Most years, we try to go on a First Day Hike. All fifty states have participating state parks that participate in this initiative to get people outdoors and active. For us, it is a way to start the year doing something we love.
This year, we decided on Huntsville State Park because 1) our friends were already there and 2) my sister offered to meet us out there because she was also interested in a hike, and we were interested in going by her place afterwards to see what kind of surplus baby items she might have. This is the closest park to her house.
When we woke up, though, we started to question this decision. Already a friend at the park was telling us it was supposed to rain all day, and she wasn’t planning on going hiking. We packed up the rain gear and were trying to be optimistic, but the light rain started as we left Katy and only got more intense as we reached the park.
We weren’t going to let the rain stop us, but we also weren’t that motivated to get out in it once we got to the park. We spent a couple of hours just hanging out under the awning of Diane’s camper – the four of us, Diane and her friend, and then Scott and Michelle, some old-time cachers from way back. We had driven all this way and were hoping the rain would clear up. I really wanted to see some birds and visit the forest, but it wasn’t looking good for the home team. It also seemed like my sister and her kids weren’t prepared for inclement weather, so it was a real surprise to me when she actually texted me that they were in the park and ready to go hiking. The rain actually cleared up, just barely drizzling as we made our way along the Dogwood Trail and then the Prairie Branch Loop.
It actually turned out to be quite a nice little hike that we took. We saw some interesting things in the woods, like little tiny mushrooms and crazy colored lichen. I picked up a couple of pieces of moss, bark, and leaves along the way, thinking maybe about using them as pieces in a naturalist notebook or a little terrarium commemorating local flora and fauna. I also saw a surprising number of birds, considering the weather. This is a list of what I saw that day at the park: both black and turkey vultures drying out their wings on high perches, Carolina Chickadee, Pileated Woodpecker, Northern Mockingbird, American Crow, Eastern Phoebe, American Robin (a whole flock of them deep in the woods), Mallards, and a Pied Billed Grebe diving in the lake.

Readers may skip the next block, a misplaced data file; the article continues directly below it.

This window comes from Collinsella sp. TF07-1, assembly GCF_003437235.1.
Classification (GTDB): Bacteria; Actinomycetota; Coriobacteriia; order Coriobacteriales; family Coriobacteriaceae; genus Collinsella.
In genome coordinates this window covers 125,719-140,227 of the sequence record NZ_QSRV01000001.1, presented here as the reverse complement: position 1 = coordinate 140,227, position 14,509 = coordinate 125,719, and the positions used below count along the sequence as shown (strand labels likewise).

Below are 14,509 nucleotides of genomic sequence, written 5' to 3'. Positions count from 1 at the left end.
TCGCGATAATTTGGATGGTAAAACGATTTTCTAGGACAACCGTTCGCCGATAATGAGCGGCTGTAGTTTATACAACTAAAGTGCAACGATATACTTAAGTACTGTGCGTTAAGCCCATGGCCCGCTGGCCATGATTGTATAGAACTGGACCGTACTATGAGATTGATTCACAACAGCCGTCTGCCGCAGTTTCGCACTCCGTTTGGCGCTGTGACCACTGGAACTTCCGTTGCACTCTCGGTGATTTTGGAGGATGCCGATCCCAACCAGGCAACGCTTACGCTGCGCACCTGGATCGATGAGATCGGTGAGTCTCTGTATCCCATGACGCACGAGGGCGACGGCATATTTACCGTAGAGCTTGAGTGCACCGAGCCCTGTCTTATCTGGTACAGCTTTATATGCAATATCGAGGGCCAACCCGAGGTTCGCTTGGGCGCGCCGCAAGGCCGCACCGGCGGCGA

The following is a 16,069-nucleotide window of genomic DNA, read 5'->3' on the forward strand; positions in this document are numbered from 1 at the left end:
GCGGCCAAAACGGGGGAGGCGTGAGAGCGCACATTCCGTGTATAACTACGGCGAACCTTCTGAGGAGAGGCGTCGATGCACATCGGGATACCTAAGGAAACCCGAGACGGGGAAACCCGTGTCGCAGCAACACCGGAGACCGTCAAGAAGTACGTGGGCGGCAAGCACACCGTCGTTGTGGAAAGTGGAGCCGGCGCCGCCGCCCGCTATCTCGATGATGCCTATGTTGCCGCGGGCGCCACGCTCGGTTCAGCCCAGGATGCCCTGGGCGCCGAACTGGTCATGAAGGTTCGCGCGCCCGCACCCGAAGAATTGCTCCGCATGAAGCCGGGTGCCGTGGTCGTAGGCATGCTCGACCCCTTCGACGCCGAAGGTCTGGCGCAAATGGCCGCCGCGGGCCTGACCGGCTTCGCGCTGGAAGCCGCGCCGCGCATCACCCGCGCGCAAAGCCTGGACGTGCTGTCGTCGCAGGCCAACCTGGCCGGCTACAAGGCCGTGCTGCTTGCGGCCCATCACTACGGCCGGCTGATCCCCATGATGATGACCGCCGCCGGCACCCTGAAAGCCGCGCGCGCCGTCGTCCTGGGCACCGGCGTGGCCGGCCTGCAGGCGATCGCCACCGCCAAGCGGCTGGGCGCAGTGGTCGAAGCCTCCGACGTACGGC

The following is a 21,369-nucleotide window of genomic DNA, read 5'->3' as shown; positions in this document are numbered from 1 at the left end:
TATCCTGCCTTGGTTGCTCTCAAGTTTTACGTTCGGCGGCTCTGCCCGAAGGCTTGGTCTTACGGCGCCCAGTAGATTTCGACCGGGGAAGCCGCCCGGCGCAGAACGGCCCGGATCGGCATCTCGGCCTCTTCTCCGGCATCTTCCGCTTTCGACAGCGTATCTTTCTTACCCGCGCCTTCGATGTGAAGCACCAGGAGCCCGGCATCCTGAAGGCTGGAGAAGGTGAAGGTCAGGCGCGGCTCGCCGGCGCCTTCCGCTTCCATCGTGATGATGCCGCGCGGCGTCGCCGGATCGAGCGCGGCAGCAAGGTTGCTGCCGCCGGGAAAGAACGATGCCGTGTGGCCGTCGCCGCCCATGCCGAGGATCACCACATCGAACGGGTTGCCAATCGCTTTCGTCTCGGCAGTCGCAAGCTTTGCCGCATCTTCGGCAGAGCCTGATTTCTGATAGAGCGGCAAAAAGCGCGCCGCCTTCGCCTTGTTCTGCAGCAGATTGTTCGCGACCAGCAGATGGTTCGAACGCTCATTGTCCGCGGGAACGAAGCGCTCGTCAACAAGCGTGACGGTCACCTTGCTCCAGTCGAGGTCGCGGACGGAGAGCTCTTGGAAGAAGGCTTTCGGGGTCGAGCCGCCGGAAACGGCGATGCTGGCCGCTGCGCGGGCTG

I ended up very pleased with the whole endeavor, and glad we took the time to go out there, despite the weather.
Over the weekend, I took two nice walks and a short bike ride that also yielded an unexpected bounty. Saturday, I spent about an hour out on the Addicks Dam getting a little exercise and finding a few geocaches. I thought at first that I was only going to see the “usual suspects”, but when I stepped out off the hike and bike, went across the dam, and got my feet a little wet in the low-lying area on the wild side, the birds got a little bit more interesting. I spotted a whole little flock of Cedar Waxwings. Savannah Sparrows flitted in and out, and I caught a couple of good sightings with the binoculars of a yellow rumped warbler and a blue-grey gnatcatcher. I spent some time checking out one bird that I eventually decided was a female Eastern Bluebird, and spied another Eastern Phoebe.
Sunday, my son and I rode our bikes around the neighborhood feeding the local ducks. There is a great flock of Muscovy Ducks in our neighborhood and I have no idea how the one pond supports all of them, but sometimes they do wander when food gets scarce. This day was cold, and a great number of them were sitting still in the grass or had wandered far up the little creek to forage. We saw probably all thirty of them that usually live out this way, plus the two white ducks and two buff colored ducks that live with a couple of Mallards at the upper end of the creek. I was astonished to see a Belted Kingfisher flying around the upper pond as well. I had never seen one of these before in our neighborhood, nor had I seen cormorants out here, but there were 1-2 of those in the upper pond as well, in addition to the typical Great and Snowy Egrets.
Later, I took the dogs to the dog park and for a walk around Polishing Pond in Cross Creek Ranch. At first I was like, well the bird action is certainly boring here, because it seems like all there is are American Coots out in the pond. I kept some record, though, of occasional glimpses of other waterfowl, only to discover at the end that I had also seen Gadwall, Redheads, Moorhens, and Northern Shovelers out in the water. In addition, a delicate looking black and white bird turned out to be what I believe is an Eared Grebe, something I had never seen before. I possibly also got a shot of the Glossy Ibis I saw out here a couple months ago, and potentially Black Ducks and Curlews, but I am going to wait to positively ID those before recording them. Chipping Sparrows flitted around in the grass and landscaping along the curbside.
The hawks are out these days as well, and I have seen Red-Tailed and Red-shouldered perched up on street lights and power lines. All in all, I recorded 29 species for this past week/holiday, which I don’t think is that bad at all, considering I really did not expect to see much except the usual.